Here's a first-job story you probably haven't heard before: A senior EM resident decides that he and two of his physician friends will convince a local hospital to give them the EM contract and create their own jobs.
The protagonist of that story is my boss Dominic Bagnoli, MD, and that's how he co-founded Emergency Medicine Physicians in 1992. It's a great story, and it's unfathomable that it could happen today. The health care industry has simply changed too much, and so has emergency medicine.
I will under no circumstances advise you in 2018 to attempt creating your own medical group straight out of residency. There probably isn't a hospital or health system in the country today that would give its contract to an inexperienced ED startup group.
Back then, however, it was possible. Tailwinds were at health care's back. ED volume was on a seemingly never-ending upward trend. Reimbursement had fewer hoops to jump through. Documentation requirements were a fraction of what they are today. And comparative patient satisfaction scores didn't even exist. I even recall hearing in 2003 about an emergency physician leader yelling at a patient that he was in his ED, and if the patient didn't like it, he could get (expletive) out. Imagine if that happened today.
The Nonemergent Problem
It's not just emergency medicine that's changing; it's the entire spectrum of medicine. You would have to be living under a rock to have missed some of the industry-shaking news from the past few months. CVS announced it would buy Aetna, UnitedHealth said it would buy DaVita Medical Group, Advocate Health Care and Aurora Health Care plan to merge, and so do Catholic Health Initiatives and Dignity Health.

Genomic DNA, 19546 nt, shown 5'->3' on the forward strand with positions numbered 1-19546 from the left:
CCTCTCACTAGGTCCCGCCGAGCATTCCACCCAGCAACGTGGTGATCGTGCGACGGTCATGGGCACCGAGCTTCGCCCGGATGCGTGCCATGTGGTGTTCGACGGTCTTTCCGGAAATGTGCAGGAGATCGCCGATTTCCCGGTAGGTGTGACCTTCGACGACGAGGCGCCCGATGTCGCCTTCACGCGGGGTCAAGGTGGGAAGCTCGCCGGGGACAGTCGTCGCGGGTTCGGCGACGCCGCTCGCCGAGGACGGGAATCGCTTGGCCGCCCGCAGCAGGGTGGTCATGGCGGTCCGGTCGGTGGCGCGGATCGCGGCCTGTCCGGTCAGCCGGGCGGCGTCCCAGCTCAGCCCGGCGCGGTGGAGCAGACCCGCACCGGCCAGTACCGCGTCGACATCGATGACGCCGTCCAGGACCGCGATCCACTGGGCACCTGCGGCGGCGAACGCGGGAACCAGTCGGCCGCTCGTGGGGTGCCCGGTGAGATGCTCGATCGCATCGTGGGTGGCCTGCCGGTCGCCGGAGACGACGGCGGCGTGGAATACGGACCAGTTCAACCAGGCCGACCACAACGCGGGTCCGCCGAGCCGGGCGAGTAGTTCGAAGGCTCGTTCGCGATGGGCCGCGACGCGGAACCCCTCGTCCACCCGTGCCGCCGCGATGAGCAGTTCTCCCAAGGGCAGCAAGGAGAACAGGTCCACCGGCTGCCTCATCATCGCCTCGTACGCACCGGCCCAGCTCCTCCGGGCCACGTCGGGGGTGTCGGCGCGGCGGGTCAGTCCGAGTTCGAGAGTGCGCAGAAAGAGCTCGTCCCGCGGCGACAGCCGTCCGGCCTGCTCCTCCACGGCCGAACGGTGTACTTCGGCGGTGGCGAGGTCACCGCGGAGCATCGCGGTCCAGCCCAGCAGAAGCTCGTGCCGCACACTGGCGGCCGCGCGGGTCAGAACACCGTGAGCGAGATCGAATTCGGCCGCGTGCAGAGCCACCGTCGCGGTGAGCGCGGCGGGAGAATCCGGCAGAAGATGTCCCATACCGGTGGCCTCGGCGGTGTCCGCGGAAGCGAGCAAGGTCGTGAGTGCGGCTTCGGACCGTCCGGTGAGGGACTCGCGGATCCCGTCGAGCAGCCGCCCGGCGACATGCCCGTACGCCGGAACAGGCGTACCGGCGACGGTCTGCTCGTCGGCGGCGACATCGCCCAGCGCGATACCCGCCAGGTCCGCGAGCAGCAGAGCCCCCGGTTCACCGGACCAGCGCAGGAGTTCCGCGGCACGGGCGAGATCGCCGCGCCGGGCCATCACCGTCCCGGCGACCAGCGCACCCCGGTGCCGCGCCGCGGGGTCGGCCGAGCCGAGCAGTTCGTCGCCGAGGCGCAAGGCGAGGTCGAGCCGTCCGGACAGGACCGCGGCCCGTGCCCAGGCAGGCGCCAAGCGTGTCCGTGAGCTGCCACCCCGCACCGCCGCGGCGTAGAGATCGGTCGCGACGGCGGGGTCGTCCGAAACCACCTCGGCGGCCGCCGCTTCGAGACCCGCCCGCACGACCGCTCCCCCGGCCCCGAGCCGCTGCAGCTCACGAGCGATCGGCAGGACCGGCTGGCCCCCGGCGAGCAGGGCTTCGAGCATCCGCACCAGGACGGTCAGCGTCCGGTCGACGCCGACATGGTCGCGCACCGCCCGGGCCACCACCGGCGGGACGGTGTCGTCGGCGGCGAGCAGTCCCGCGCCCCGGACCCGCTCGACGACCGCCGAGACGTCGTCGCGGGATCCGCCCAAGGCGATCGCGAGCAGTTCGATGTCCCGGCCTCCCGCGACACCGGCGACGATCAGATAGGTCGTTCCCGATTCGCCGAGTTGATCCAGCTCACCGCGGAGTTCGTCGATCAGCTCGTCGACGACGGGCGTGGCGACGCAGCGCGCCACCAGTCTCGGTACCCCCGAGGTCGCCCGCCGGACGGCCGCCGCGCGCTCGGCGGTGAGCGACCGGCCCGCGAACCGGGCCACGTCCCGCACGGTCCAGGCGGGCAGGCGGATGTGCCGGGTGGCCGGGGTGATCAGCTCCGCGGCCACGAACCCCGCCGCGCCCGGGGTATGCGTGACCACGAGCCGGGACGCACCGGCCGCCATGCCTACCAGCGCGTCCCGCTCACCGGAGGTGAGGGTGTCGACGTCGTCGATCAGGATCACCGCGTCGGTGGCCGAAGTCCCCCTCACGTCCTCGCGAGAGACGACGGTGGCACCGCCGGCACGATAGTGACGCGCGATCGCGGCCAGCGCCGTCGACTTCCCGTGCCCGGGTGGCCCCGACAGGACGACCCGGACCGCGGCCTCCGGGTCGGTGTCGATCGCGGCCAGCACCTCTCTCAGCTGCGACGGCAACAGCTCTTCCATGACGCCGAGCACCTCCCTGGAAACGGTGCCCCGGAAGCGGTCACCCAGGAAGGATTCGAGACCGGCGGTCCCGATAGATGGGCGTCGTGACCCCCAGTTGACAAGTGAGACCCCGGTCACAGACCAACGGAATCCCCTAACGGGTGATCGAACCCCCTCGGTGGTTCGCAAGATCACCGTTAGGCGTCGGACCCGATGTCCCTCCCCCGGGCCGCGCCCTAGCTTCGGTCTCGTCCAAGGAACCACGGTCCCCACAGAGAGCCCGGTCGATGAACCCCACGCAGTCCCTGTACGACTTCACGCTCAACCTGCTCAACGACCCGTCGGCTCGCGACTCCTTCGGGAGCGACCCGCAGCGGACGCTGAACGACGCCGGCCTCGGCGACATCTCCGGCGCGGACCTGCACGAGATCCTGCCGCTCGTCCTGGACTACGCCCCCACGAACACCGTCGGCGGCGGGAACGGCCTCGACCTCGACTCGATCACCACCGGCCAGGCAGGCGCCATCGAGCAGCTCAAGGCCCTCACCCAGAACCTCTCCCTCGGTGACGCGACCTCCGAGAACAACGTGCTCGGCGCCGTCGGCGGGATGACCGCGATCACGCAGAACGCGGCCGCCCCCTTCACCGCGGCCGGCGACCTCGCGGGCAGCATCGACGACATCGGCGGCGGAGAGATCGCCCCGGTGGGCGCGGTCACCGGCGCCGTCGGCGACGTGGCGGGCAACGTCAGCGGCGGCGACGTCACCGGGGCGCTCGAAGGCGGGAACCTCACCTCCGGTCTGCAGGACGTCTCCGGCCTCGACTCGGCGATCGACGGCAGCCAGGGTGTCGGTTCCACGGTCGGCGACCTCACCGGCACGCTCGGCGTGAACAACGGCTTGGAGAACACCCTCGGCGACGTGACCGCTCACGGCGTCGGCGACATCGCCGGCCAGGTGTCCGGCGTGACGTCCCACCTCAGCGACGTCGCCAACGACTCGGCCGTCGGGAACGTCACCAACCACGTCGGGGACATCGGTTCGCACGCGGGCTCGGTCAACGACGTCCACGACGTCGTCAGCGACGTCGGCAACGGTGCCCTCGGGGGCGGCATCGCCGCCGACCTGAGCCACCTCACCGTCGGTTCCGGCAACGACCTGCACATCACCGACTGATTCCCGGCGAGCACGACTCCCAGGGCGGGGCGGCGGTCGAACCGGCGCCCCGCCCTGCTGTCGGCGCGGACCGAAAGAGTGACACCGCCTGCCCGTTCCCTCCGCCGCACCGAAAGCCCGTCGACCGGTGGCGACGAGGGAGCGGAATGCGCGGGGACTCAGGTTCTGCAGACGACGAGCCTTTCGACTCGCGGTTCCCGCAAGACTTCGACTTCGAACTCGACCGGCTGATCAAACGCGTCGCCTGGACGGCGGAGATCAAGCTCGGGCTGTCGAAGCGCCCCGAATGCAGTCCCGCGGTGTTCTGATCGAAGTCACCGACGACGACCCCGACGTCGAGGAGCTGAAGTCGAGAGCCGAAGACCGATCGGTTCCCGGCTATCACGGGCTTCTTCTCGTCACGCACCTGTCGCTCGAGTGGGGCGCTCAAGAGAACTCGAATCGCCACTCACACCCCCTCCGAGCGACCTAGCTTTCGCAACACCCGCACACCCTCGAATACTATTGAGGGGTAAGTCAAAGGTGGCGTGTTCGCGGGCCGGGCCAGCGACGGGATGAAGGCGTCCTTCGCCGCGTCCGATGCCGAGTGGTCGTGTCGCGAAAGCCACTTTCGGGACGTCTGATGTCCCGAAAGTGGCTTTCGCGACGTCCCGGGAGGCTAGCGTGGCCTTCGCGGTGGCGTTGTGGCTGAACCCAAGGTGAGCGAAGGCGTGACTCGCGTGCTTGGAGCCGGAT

These deals and the dozens of mergers and acquisitions over the past few years are and will continue to have a profound impact on health care in America. I believe that they will have a profound effect on your career as well.
You have likely heard that all parties in health care, from national, physician-owned groups and the health systems with which we partner to the government and private payers, are all being pushed to provide more efficient and better care at reduced cost. A big part of that means guiding the nonemergent cases out of the ED and lowering location and provider costs.
I've repeatedly heard physicians complain that 70 to 80 percent of patients who present to the ED don't have an actual emergency. Well, guess what? Our flawed and sometimes messy system is conspiring to fix that nonemergent problem one way or another. I believe that although emergency departments collectively will see lower total volume, you and I (as residency-trained, board-certified emergency physicians) will see an increasing percentage of patients with high-acuity presentations. We are a specialty perfectly trained to handle those, and we are going to get our chance to prove it.
The best things you can do are to build your skills, keep seeing the sickest of the sick, and embrace the acuity, high or low. You likely will never create a brand new group right out of residency with a handful of your classmates or colleagues, but the upside of today's shifting market is that you are going to get to do more of what you are trained for—care for the patients who need you most.
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